Bill Gates published his fifth annual letter today and wrote that accurate measurements and clear goals are the keys to improving the lives of poor people around the world.
Gates’ letter highlights progress with the education in the United States to the prenatal health care in Ethiopia. He emphasizes the of the importance of setting goals and using the right measurements to achieve them.
“I have been struck again and again by how important measurement is to improving the human condition,” he writes. “…In previous annual letters, I’ve focused a lot on the power of innovation to reduce hunger, poverty, and disease. But any innovation — whether it’s a new vaccine or an improved seed — can’t have an impact unless it reaches the people who will benefit from it.
That’s why in this year’s letter I discuss how innovations in measurement are critical to finding new, effective ways to deliver these tools and services to the clinics, family farms, and classrooms that need them.”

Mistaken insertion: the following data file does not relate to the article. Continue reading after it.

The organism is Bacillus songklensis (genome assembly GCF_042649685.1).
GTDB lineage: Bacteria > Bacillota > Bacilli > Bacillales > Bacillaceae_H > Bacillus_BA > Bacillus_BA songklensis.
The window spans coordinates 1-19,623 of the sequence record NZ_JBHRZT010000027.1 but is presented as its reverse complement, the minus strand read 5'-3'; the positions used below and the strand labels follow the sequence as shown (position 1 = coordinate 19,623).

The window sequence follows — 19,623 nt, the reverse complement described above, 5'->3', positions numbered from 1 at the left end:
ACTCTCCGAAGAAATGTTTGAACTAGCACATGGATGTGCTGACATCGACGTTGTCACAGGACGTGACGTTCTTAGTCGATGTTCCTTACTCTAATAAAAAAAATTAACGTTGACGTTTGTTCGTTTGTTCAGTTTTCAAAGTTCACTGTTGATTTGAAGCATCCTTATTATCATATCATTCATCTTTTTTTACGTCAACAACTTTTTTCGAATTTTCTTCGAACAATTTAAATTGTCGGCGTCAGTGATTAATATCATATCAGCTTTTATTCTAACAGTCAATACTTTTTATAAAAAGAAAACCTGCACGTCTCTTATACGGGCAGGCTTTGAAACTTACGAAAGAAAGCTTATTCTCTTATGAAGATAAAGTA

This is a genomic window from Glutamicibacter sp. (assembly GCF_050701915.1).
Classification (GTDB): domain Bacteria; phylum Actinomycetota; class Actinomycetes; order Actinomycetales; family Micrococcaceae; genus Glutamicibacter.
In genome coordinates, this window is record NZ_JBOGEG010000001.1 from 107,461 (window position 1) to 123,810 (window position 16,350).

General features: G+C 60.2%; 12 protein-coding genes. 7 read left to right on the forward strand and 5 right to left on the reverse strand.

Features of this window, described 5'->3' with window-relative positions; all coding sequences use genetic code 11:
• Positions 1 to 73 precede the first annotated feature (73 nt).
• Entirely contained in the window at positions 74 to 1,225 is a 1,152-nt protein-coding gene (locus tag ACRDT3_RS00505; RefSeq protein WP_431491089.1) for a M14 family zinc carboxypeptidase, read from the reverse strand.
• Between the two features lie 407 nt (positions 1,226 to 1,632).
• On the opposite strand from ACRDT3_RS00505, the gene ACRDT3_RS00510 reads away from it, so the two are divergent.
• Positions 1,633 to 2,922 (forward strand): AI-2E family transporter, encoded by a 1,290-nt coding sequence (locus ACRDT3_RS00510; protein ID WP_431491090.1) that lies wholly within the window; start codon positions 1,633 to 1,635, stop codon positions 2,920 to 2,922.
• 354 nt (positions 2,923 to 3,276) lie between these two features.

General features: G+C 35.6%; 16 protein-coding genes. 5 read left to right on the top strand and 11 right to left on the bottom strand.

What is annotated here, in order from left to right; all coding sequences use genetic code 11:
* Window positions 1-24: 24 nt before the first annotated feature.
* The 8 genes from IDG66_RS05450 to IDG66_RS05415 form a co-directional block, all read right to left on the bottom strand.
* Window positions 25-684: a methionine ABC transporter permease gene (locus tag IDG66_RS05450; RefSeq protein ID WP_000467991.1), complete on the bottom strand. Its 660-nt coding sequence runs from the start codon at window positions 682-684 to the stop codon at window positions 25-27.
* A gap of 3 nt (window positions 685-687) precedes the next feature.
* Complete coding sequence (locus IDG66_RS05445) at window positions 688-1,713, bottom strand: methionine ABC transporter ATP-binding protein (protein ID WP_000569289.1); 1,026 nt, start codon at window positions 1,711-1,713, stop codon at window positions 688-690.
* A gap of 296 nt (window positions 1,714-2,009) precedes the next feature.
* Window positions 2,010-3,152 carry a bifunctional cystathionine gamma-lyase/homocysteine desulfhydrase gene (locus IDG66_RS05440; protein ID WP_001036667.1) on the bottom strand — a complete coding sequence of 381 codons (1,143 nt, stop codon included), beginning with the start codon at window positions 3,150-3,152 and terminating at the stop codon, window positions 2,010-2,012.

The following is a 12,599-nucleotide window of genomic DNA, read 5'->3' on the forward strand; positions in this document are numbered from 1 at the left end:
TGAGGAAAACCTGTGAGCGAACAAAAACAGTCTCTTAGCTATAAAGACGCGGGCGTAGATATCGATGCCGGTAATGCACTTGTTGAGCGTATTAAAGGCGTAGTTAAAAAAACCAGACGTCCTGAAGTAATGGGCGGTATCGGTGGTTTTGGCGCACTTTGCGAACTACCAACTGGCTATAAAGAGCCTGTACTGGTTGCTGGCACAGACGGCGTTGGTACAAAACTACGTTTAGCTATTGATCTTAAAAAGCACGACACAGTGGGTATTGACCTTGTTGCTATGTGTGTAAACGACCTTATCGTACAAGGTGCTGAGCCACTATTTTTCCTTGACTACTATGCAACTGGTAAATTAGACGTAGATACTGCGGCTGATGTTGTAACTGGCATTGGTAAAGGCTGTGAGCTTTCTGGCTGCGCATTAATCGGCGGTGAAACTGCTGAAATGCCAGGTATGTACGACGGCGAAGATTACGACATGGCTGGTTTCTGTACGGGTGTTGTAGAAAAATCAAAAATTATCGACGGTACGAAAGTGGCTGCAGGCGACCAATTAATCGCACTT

He uses examples from Colorado, Ethiopia and Nigeria to show how gathering and organizing data with increasing speed and money is making a difference. The Microsoft co-founder also touches on how polio is close to being eradicated from the world and how new advances in measuring teacher effectiveness are providing opportunities to improve education.
Gates also wrote about the United Nations-created Millennium Development Goals as an example of how the world can make changes with the right goals in place.
“While we won’t reach all of the goals, the progress we’ve made toward each is staggering,” Gates said in a press release. “The MDG target of reducing extreme poverty by half has been reached ahead of the deadline, as has the goal of halving the proportion of people who lack access to safe drinking water.”
Gates is encouraging others to speak up and contribute ideas for how to improve the world for the next generation. You can help him out by submitting your idea on the Hopes for 2030 Facebook page.
Previously on GeekWire: Bill Gates says you should read these 5 books in 2013